A man with short dark hair and a black floral-patterned hoodie looking serious
Abbas Zahedi photographed in his London workshop for the FT by Dan Wilton © Dan Wilton

Although he didn’t realise it at the time, Abbas Zahedi — winner of this year’s Frieze Artist Award — made his first artwork in 2010. He was 26. It wasn’t a painting or a sculpture. It was an idea: that his local chippy, the Grove Fish Bar in Ladbroke Grove, west London, could become a philosophy symposium. The intention, for Zahedi and a group of friends, was to create a space in which they — children of migrants (Zahedi was born in London to Iranian parents, both of whom he lost at a young age) — could discuss why they “felt out of sync with the rest of society”.

“[Many of us] were working-class, grew up on estates, and when we went to university we were in a really different demographic,” Zahedi says. He roped in friends willing to hold a conversation (or argument) about art, literature and philosophy. (Listening to Zahedi speak, over a coffee in late September, with an incredible onrush of thoughts peppered with references to Descartes, TS Eliot and Lyotard, delivered in his faint west London twang, was perhaps a taster.)

Zahedi had studied pharmacology at University College London and the days spent examining epilepsy treatments in a lab meant “my whole life was dominated by this medicalised way of relating to the world”. But the death of his brother — whom he’d looked after since his mother died — following a failed heart transplant, hit hard. When he walked into a hospital, “I started getting triggered, having panic attacks.”

The Grove reading group was about creating something that met an emotional need and, feeling inspired, Zahedi drifted away from medicine and threw himself into community activism. Some projects provided urgent support, such as starting a food bank. Others seemed more cerebral, weirder, such as the idea he had to recruit a scholar from Oxford to deliver lectures on Carl Jung out of a shopfront in Kilburn.

Around this time, the artist Othello De’Souza-Hartley came across his projects and told him: “What you’re doing is art; it’s social practice.” Zahedi struggled to imagine how what he did could be relevant to a gallery; he’d never studied at art school. But the encounters Zahedi was creating were not dissimilar to what’s known in art-speak as “relational aesthetics”, used to describe versions of art-as-performative-social-experience. In an example from 1992, the artist Rirkrit Tiravanija took over a New York gallery and cooked Thai food for visitors.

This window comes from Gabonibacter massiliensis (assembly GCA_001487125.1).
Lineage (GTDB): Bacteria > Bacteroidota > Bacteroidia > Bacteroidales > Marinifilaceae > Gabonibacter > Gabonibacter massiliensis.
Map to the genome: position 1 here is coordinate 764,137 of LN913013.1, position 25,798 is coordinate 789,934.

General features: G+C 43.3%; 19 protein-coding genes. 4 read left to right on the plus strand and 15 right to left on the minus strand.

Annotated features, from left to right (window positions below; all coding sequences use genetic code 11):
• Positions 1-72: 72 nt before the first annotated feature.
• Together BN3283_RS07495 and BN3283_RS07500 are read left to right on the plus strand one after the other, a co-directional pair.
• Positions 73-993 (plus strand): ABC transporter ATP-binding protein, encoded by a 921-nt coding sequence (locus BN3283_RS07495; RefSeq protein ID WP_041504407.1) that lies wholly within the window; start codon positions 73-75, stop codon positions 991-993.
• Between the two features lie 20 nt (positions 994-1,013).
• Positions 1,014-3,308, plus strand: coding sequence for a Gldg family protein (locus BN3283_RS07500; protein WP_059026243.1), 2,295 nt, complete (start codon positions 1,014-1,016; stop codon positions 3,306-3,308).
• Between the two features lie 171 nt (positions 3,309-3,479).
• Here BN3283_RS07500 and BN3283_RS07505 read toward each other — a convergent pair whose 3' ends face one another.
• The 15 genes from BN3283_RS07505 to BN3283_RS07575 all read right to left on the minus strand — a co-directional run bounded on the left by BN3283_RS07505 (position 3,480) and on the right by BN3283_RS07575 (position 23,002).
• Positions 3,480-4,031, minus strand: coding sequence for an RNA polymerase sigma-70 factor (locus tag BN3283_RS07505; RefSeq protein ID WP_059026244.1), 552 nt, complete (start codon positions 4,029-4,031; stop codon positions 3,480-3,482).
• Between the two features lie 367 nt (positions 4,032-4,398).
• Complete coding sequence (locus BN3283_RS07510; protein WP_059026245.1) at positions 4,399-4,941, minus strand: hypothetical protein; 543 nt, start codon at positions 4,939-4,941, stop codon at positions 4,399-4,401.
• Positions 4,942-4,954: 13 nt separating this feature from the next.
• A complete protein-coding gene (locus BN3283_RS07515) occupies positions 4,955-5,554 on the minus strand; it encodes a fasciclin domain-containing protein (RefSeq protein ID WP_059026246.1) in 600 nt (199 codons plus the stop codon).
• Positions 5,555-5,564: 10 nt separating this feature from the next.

A drinks trolley with brown beer bottles on
For the 2017 Venice Biennale’s Diaspora Pavilion, Abbas Zahedi created Shandy Saffron . . . 
Close-up of brown beer bottles whose labels have a man’s head on
 . . . which unites the British and Iranian sides of his heritage © International Curators Forum. Francesco Allegretto (2)

Zahedi participated in the Diaspora Pavilion at the 2017 Venice Biennale, for which he produced Shandy Saffron, a cocktail of beer and bergamot juice that gestured to Zahedi’s own diasporic identity, as well as nodding to the members of his maternal family in Iran who once worked as ceremonial drinks-makers. He showed his work alongside the photographer Khadija Saye; when they both returned to London, she persuaded Zahedi to join her in studying at Central Saint Martins. Saye lived in Grenfell Tower and perished in the fire that ripped through the building on June 14 2017. Zahedi, who lived on a nearby estate, remembers the night. “I look out my window. I’m calling her, trying to help her get out. It’s a trauma that I spent years processing.”

For his masters degree exhibition at Central Saint Martins in 2019, Zahedi presented a small empty fridge which emitted a green glow. He wanted to say: “I’m holding this space for Khadija, who should have been in this show with me. But she’s not here.”

A small fridge with glass door glowing green
‘Dwelling: In This Space We Grieve’ (2019) by Abbas Zahedi